Set apart from the new casinos of the last few years, the Palms was built for the local Las Vegas visitor. Theming the property was far down on the list of priorities when this friendly and approachable desert resort was created, although out-of-town visitors also recognized the appeal. Patterns in combination with a color palette, inspired by Maynard Dixon's paintings of the Southwest, evoke the impression of palm trees as affected by sunlight and shadow, and form the core of the visual identity for the project.
Expansion of Cincinnati’s Duke Energy Center was designed to help position the convention center as a key venue for sought-after national and regional events. Part of the challenge was creating very large-scale, meaningful identification and placemaking graphics that would attract attention, unify the old and new parts of the building, and fit within a modest budget.
Deborah Sussman is recognized as a pioneer in environmental graphic design. She is internationally renowned for creating arresting visual imagery and designing its highly imaginative applications for architectural and public spaces. Her passion for the marriage of graphics and the built environment, fueled by her early career at the Eames Office, has led to collaborations with planners, architects, and clients.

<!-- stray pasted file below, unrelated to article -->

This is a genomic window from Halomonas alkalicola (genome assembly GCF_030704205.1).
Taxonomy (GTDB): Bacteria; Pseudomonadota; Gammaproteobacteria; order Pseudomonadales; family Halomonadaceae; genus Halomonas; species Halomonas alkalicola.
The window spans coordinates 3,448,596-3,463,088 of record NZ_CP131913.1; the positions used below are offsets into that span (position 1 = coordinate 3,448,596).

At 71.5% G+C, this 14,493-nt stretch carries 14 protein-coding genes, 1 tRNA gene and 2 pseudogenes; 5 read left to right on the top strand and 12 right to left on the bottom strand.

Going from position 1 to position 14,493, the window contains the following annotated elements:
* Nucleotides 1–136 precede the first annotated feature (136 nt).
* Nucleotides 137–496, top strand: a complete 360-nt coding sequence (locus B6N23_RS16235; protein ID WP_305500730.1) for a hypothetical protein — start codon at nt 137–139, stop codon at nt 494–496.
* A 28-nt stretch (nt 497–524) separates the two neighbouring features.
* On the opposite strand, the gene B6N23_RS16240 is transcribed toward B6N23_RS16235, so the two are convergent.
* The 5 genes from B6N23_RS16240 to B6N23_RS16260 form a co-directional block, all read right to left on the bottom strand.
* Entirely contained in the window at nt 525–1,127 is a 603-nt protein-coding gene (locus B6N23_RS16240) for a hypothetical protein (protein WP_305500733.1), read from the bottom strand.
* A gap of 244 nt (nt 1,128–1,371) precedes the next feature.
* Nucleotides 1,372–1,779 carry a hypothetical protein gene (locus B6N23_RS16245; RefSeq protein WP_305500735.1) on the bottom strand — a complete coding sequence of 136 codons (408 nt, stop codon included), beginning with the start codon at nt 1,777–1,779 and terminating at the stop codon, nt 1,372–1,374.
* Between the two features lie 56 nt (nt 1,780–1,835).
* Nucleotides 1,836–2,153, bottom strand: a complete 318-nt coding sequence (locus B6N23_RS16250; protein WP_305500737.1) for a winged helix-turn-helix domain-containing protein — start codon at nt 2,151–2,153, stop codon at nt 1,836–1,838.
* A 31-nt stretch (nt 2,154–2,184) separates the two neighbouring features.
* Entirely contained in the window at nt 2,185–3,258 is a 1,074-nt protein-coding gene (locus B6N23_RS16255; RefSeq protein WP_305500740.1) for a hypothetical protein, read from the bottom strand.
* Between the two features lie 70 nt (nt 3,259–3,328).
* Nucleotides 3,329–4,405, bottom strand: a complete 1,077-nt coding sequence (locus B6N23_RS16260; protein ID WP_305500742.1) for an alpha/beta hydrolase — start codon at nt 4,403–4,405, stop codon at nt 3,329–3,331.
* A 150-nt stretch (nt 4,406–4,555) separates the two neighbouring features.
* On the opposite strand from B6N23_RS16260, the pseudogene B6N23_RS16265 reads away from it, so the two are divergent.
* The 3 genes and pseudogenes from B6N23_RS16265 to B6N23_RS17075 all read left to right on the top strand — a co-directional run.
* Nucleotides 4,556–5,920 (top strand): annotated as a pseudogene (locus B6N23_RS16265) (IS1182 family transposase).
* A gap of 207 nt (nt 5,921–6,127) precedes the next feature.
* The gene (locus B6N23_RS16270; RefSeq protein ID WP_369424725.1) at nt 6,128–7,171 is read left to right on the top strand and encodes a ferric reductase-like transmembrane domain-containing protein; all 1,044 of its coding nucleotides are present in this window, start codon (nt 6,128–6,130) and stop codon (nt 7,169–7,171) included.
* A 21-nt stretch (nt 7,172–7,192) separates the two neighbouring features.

It's not easy to command attention in glitzy Las Vegas, but Fashion Show Las Vegas is visible by contrast through the use of clean lines and creative technology. Fashion Show's brand/identity references two classic logos associated with the highest standards in fashion: the simple black and white Chanel No. 5 box and the elegant Didot logo of Vogue magazine. The purity of black and white functions as an envelope for all the tenant activity and stands out among the dizzying visual noise that is Las Vegas.
The renovation of the AMC Cinema at Universal City Walk has raised the bar for movie-going experiences in Los Angeles. After large architectural gestures proved to be unfeasible, the design team was brought on to make a bold graphic statement within the confines of the existing structure and a limited budget. The first task was to create the “big idea” that the targeted demographic would respond to. Since the majority of City Walk movie-goers are 18 to 25 years old, the design team created a visual statement that would appeal to this age group.